Making Democracy Work for Pro-poor Development
Starting from the premise that democracy is more than simply a matter of universal suffrage and the holding of regular multiparty elections, and that development is about much more than growth of GDP, this Report focuses on how to make democracy work for pro-poor development and on development policies that in themselves uphold and promote democratic values. It argues that development and democracy are not only goals in their own right but must also be mutually reinforcing.Pro-poor development recognises that people need the 'capabilities' to do and be the things that they have reason to value, such as being adequately nourished, having equitable access to justice and participating in decisions that affect their lives. It also recognises that development policies aimed at the general populace may have a more limited positive impact on particularly disadvantaged groups. Such groups need to be identified (for example, in terms of gender, ethnicity, religion, age or occupation) and policies need to be specifically designed for improving the lives of the poor.The Report argues that governments, the private sector, civil society and the international community each have a vital role to play in delivering development and democracy, and calls for responsibility, partnership and concrete actions from all these actors. Without responsibility on all these levels, development and democracy will remain rhetoric rather than become reality.Prepared by the Commonwealth Expert Group on Development and Democracy at the request of Commonwealth Heads of Government, the Report contains a number of recommendations for action at the national and international levels. It will be of interest to policy-makers, multilateral and bilateral agencies, the private sector, civil society organisations and all those committed to development, democracy and the achievement of the Millennium Development Goals.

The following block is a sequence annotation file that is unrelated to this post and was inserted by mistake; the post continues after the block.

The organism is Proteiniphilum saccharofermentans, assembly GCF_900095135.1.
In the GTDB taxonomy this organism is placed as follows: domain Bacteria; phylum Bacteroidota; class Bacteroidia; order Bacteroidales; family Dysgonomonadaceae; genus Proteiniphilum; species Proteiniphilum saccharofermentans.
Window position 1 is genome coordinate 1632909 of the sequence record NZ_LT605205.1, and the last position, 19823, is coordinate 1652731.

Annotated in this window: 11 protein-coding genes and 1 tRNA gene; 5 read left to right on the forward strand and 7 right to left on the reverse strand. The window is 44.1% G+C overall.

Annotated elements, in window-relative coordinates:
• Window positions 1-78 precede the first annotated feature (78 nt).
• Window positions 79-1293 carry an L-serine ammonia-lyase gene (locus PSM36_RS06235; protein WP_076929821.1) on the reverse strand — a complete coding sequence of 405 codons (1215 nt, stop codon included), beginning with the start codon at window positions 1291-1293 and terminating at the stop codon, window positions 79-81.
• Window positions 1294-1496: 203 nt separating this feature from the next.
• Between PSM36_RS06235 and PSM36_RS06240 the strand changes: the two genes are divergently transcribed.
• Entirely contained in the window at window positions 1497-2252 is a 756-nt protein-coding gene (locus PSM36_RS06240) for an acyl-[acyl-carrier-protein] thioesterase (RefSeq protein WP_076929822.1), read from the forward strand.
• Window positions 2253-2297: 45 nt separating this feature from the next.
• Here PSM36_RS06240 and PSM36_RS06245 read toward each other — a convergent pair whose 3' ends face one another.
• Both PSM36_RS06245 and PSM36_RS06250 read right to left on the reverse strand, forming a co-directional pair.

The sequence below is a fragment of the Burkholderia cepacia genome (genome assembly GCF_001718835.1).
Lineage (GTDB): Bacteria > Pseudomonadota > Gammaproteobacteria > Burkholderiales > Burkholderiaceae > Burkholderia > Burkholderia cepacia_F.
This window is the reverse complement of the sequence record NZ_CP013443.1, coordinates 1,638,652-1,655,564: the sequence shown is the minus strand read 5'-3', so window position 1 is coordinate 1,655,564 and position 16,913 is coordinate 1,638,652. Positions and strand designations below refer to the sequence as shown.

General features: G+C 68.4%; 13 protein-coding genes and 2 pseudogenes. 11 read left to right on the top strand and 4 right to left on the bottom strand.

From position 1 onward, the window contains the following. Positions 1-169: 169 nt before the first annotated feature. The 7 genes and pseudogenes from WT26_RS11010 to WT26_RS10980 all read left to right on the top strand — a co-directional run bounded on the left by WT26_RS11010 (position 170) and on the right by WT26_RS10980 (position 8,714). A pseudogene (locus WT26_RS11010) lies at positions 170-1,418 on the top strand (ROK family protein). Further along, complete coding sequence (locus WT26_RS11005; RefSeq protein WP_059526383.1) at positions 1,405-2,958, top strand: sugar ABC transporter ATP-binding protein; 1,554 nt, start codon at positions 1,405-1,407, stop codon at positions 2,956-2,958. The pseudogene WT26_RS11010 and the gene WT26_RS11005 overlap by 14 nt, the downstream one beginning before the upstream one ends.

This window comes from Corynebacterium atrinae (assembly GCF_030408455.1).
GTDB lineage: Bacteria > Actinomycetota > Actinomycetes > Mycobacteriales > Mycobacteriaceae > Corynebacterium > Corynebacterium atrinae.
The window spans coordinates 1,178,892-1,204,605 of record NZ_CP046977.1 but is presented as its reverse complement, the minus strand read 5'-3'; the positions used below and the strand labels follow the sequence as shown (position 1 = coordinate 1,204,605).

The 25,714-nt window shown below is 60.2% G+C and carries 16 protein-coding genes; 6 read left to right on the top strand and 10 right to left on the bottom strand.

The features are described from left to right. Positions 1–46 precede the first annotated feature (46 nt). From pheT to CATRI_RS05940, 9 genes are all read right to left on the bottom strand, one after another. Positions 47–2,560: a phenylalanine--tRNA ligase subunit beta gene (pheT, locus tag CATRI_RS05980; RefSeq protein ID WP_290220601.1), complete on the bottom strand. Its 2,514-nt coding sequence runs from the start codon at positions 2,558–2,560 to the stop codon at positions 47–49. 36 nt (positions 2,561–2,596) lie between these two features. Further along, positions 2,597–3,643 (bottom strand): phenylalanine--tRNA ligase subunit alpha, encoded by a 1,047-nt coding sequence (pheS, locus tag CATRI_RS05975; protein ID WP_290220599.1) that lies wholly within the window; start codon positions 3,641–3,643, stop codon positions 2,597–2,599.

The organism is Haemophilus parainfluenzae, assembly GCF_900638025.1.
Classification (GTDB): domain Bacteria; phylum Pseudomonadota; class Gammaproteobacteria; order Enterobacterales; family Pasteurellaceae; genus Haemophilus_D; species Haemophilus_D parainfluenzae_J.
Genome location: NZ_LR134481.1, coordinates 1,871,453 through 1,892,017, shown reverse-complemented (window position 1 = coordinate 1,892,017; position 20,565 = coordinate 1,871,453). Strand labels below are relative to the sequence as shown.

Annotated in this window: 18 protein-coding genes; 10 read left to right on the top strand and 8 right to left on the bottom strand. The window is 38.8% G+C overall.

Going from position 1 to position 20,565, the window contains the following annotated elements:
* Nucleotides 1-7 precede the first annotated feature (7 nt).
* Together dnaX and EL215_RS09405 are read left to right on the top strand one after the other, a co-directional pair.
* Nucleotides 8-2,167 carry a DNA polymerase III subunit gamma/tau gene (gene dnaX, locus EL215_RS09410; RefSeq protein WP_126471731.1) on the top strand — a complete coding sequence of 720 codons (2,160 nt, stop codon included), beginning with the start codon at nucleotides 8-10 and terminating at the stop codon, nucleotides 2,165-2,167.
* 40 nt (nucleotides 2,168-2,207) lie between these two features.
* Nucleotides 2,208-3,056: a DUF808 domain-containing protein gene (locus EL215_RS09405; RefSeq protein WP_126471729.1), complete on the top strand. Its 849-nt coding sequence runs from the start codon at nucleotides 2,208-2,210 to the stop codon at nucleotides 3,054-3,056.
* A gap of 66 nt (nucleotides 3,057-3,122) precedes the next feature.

Publication Date: 10/1/2003
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